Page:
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They may be the youngest students you see on campus. Five times each semester, children from Superior elementary schools come to UW-Superior to math lessons. And it's up to Marilyn Toscano's students to teach them.
Students in Toscano's Teaching Elementary and Middle School Mathematics course teach five "Math Days" during which Superior schoolchildren of various grades are brought to campus for 90-minute sessions in six different areas.
The purpose of the course is to develop the students' competency to teach math. Drawing on skills and knowledge acquired in class sessions and in previous courses, they're responsible for researching, planning and applying the lessons they will teach to the visiting children.
Part of the challenge is that when the schoolchildren arrive, the university students have no idea what skills they possess or whether any have special needs. That requires the students to learn to adapt quickly and to think on their feet, said Toscano, a senior lecturer in the Department of Mathematics and Computer Science.
To prepare their lessons, the students search the Internet and use their own ideas, said Emily Johnson, a math education major from Duluth.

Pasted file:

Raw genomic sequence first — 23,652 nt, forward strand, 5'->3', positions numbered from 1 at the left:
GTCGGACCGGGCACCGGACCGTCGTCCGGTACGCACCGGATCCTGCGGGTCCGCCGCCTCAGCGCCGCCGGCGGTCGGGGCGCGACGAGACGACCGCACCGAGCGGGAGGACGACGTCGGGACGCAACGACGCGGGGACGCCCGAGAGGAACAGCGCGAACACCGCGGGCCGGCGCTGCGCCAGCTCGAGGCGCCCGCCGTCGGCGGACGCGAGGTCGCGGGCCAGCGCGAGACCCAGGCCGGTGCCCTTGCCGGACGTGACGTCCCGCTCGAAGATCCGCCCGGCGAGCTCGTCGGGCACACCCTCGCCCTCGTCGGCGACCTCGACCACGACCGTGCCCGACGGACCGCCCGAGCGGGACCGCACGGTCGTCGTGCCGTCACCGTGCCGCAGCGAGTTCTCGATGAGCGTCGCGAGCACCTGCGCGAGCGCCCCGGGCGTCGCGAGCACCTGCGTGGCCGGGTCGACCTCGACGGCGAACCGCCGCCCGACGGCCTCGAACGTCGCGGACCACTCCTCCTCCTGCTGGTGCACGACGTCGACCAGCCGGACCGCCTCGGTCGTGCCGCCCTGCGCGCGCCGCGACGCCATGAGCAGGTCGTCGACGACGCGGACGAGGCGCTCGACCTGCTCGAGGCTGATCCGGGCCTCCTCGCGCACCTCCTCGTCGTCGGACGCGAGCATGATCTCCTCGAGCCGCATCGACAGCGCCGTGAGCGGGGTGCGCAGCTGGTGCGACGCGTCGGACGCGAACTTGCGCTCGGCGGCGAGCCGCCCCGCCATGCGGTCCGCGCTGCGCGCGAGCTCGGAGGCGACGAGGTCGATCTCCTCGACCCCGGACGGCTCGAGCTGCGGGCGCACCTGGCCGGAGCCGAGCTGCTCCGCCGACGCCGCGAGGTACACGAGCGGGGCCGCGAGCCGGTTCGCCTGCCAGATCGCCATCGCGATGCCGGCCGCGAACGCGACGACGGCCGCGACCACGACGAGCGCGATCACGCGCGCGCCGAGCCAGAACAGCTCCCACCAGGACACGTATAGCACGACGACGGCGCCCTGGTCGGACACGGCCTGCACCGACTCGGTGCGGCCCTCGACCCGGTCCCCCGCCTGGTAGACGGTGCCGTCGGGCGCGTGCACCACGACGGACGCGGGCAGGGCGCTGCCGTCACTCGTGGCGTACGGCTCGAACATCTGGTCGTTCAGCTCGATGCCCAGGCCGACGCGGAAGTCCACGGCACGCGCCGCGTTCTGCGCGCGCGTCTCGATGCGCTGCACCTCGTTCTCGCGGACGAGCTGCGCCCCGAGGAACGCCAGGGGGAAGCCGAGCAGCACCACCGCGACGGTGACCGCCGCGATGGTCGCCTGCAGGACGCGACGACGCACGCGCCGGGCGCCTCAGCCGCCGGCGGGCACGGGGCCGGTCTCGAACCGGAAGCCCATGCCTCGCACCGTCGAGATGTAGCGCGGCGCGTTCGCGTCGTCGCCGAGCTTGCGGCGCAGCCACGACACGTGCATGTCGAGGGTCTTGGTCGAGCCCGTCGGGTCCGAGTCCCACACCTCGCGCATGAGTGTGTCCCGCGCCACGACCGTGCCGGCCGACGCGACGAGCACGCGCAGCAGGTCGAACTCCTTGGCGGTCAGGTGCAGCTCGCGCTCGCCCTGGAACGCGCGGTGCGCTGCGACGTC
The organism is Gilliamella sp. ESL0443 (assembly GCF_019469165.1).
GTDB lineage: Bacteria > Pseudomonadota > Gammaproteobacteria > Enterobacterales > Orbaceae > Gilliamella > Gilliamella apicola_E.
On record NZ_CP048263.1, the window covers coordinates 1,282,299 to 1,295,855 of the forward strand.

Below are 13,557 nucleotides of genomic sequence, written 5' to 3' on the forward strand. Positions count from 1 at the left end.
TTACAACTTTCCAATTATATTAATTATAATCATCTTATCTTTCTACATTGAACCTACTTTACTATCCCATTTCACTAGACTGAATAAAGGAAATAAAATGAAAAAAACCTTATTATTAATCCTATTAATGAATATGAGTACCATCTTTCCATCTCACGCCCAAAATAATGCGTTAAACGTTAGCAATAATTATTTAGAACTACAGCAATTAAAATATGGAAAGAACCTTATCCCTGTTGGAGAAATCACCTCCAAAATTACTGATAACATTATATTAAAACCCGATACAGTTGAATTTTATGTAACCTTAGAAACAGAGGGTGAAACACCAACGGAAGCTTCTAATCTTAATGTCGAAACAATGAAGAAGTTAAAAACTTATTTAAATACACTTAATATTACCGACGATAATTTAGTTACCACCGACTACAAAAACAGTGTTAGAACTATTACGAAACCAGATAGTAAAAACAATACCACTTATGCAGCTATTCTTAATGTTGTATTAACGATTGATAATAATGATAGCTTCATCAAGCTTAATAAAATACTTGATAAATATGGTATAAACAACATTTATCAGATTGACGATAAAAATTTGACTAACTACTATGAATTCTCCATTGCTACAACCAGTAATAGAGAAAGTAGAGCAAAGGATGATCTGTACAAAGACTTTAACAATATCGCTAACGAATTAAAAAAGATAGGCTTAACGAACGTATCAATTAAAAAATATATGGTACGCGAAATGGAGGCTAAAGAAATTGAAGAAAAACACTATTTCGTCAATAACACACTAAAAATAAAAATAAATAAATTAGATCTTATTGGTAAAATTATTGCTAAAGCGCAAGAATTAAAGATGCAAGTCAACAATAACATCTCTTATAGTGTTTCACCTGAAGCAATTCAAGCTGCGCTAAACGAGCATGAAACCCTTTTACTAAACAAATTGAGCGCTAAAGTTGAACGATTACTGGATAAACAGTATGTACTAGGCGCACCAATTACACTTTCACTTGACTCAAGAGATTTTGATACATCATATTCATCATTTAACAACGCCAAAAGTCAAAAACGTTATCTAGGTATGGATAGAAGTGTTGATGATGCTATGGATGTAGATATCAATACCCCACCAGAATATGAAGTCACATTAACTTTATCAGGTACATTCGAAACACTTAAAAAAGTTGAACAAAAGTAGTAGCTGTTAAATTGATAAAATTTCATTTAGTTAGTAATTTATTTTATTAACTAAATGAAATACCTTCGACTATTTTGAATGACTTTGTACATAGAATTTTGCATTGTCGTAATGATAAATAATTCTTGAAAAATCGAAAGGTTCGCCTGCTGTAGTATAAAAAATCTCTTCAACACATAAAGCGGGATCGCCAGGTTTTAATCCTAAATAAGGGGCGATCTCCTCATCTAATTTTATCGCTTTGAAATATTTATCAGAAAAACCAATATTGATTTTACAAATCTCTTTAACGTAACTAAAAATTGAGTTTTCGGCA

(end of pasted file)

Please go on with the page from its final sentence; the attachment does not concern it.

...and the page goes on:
They use the experience and knowledge gained in earlier methods classes to gauge how difficult to make their lessons for various grades.
"You know where they're at mentally and what they're capable of doing," she said. "We're thinking, 'What would you teach kindergarten through sixth-graders,' so we have to develop plans for each level."
A key to success is making the lesson interesting to the audience. For younger children, that might mean basing a lesson on measurement around "Jack and the Beanstalk," and having children weigh "eggs" and measure the length of beanstalks they make.
"We want to put together fun learning activities. We try to make it fun but they're still learning," said Alyssa Buhrmann, an elementary education from Rice Lake, Wis.
As part of their lesson, the teacher education students also plan "extension activities" - that means creating a Plan B (and Plan C) in case the schoolchildren don't understand or lose interest in the initial lesson plan.
The students need to be well prepared, Toscano said, because today even kindergarten children may come to Math Day knowing how to use smart boards and computers.
The UW-Superior students conduct their sessions in pairs but each teaches his or her own lesson. Lindsay Clark, an elementary education major from Superior, said having free rein in the classroom provides important experience.
"This class gives us a realistic idea what to expect in the classroom because, even though we're working with a partner, we're the only one up there teaching the lesson," she said.
Although she plans to teach kindergarten after graduating, Clark said she values the experience she's gaining by teaching math to older children so she can understand how her work plays into their development.
"I've always felt math is important," she said. "People use math every day of their lives. It's as important as literacy."
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